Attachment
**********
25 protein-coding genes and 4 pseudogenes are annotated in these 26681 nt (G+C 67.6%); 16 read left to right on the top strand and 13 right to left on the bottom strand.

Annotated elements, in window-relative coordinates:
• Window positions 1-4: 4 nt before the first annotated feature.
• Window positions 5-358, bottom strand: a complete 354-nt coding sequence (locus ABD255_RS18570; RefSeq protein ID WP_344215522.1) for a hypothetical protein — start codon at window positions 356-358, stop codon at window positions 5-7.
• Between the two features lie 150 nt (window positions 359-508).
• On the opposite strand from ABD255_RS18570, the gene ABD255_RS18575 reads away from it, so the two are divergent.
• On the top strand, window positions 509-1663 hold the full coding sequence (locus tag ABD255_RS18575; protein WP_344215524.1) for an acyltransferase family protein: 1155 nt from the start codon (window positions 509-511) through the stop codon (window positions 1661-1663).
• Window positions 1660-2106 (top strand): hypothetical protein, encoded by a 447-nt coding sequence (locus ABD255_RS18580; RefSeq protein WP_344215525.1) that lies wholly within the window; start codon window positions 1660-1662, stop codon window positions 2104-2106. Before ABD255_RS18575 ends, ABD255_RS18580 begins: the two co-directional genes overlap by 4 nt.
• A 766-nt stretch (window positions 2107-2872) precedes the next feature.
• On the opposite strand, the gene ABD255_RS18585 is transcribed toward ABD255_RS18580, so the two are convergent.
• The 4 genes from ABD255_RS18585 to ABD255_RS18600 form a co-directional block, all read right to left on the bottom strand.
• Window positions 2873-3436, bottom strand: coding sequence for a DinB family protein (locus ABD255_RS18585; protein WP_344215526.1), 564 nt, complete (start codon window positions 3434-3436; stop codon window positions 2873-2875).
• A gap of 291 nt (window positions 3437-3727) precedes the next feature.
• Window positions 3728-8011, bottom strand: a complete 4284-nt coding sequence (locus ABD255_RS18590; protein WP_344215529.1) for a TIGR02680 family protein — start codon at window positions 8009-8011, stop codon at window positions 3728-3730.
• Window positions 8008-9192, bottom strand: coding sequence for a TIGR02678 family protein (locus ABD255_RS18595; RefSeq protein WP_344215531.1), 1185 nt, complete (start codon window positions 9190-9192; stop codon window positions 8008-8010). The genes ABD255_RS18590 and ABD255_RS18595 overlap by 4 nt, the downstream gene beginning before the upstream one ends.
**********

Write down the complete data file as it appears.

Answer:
25 protein-coding genes and 4 pseudogenes are annotated in these 26681 nt (G+C 67.6%); 16 read left to right on the top strand and 13 right to left on the bottom strand.

Annotated elements, in window-relative coordinates:
• Window positions 1-4: 4 nt before the first annotated feature.
• Window positions 5-358, bottom strand: a complete 354-nt coding sequence (locus ABD255_RS18570; RefSeq protein ID WP_344215522.1) for a hypothetical protein — start codon at window positions 356-358, stop codon at window positions 5-7.
• Between the two features lie 150 nt (window positions 359-508).
• On the opposite strand from ABD255_RS18570, the gene ABD255_RS18575 reads away from it, so the two are divergent.
• On the top strand, window positions 509-1663 hold the full coding sequence (locus tag ABD255_RS18575; protein WP_344215524.1) for an acyltransferase family protein: 1155 nt from the start codon (window positions 509-511) through the stop codon (window positions 1661-1663).
• Window positions 1660-2106 (top strand): hypothetical protein, encoded by a 447-nt coding sequence (locus ABD255_RS18580; RefSeq protein WP_344215525.1) that lies wholly within the window; start codon window positions 1660-1662, stop codon window positions 2104-2106. Before ABD255_RS18575 ends, ABD255_RS18580 begins: the two co-directional genes overlap by 4 nt.
• A 766-nt stretch (window positions 2107-2872) precedes the next feature.
• On the opposite strand, the gene ABD255_RS18585 is transcribed toward ABD255_RS18580, so the two are convergent.
• The 4 genes from ABD255_RS18585 to ABD255_RS18600 form a co-directional block, all read right to left on the bottom strand.
• Window positions 2873-3436, bottom strand: coding sequence for a DinB family protein (locus ABD255_RS18585; protein WP_344215526.1), 564 nt, complete (start codon window positions 3434-3436; stop codon window positions 2873-2875).
• A gap of 291 nt (window positions 3437-3727) precedes the next feature.
• Window positions 3728-8011, bottom strand: a complete 4284-nt coding sequence (locus ABD255_RS18590; protein WP_344215529.1) for a TIGR02680 family protein — start codon at window positions 8009-8011, stop codon at window positions 3728-3730.
• Window positions 8008-9192, bottom strand: coding sequence for a TIGR02678 family protein (locus ABD255_RS18595; RefSeq protein WP_344215531.1), 1185 nt, complete (start codon window positions 9190-9192; stop codon window positions 8008-8010). The genes ABD255_RS18590 and ABD255_RS18595 overlap by 4 nt, the downstream gene beginning before the upstream one ends.